By Gerri Elder
The Institute for American Values, the Institute for Marriage and Public Policy, the Georgia Family Council, and Families Northwest has released a new report titled "The Taxpayer Costs of Divorce and Unwed Childbearing."
The study touts itself as the first comprehensive look at costs of divorce to taxpayers on a national level and in all 50 states.
Rather than looking at divorce as solely a social issue, this report claims to look at the bigger financial picture and argues that divorce and unwed childbearing costs taxpayers at least $112 billion per year. In researching family structure, this study found that marriage helps reduce the need for welfare. The researchers glossed over important details and simply assumed that divorce and unwed childbearing leads to poverty, and thus costs taxpayers money through government assistance programs.
The study claims that divorced parents and unwed childbirth also drain taxpayer dollars through criminal justice and education programs. There is also the notion that divorced or unwed parents likely grew up in poverty and have had fewer opportunities - and that they pay fewer taxes due to a diminished income.
Researchers say that divorced and unwed parents cost taxpayers a minimum of $70.1 billion per year on a federal level, $33.3 billion at the state level and $8.5 billion at a local level. The study says that taxpayers in California are hit the hardest, with state and local costs of $4.8 billion per year. However, in Wyoming, state and local costs were estimated the lowest, at $61 million per year.
Apparently this selective research assumes that if single women who live in poverty were to simply get married, approximately 60 percent of them would no longer be impoverished. This, in turn, would reduce the poverty level by approximately one-third. This seems to be the round-about way that researchers for this study determined that one-third of the cost of anti-poverty programs are due to divorce and unwed parents.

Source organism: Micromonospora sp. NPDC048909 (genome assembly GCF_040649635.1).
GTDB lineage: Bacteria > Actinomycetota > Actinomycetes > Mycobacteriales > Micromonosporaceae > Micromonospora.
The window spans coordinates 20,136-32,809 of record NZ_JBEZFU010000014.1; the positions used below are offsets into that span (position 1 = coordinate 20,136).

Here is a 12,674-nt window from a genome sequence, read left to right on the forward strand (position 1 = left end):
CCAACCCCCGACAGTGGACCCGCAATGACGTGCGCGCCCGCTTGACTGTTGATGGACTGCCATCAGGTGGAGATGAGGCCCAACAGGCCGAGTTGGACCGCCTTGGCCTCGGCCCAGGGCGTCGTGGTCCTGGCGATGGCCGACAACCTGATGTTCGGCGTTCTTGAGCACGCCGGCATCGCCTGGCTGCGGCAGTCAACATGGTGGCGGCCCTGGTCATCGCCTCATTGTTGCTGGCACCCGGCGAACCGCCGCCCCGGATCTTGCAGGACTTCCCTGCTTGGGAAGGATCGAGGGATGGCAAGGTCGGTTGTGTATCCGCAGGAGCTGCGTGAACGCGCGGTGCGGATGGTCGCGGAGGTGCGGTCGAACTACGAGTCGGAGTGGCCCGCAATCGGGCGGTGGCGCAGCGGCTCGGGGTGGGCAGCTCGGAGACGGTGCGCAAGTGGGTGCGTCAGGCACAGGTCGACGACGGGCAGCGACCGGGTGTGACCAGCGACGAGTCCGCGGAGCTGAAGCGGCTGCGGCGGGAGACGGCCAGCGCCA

Researchers also attributed one-third of the costs of poverty-related crime to divorce. While it cannot be denied that strong, stable marriages are a good thing, the study seems to flip things around when it comes to divorce. In doing so, they missed several important points and their results are disastrously distorted.
The New York Times reported that the Ananat-Michaels result, on which this study was supposedly based, is that divorce financially benefits as many women as it hurts. Additionally, those who see a financial gain after divorce may gain more than those who lose.
One problem with the report is that it simply looks that the women who lose income after divorce. The researchers failed to factor in any of the additional taxes paid by women who see a rise in their incomes after divorce.
Justin Wolfers of the New York Times also points out the amazing fact that these researchers put together a report of the "fiscal" costs of divorce and unwed births without a clear understanding of the tax code.
The U.S. tax system is structured so that if a poor, single mother were to marry a man with a higher income, in most cases the total tax paid by the husband and wife would be decreased. Women who are high earners and marry men who are high earners pay more taxes because of the marriage penalty, but for most married couples, there is a tax break. So in most cases, single women are paying more taxes, rather than robbing us of tax revenue.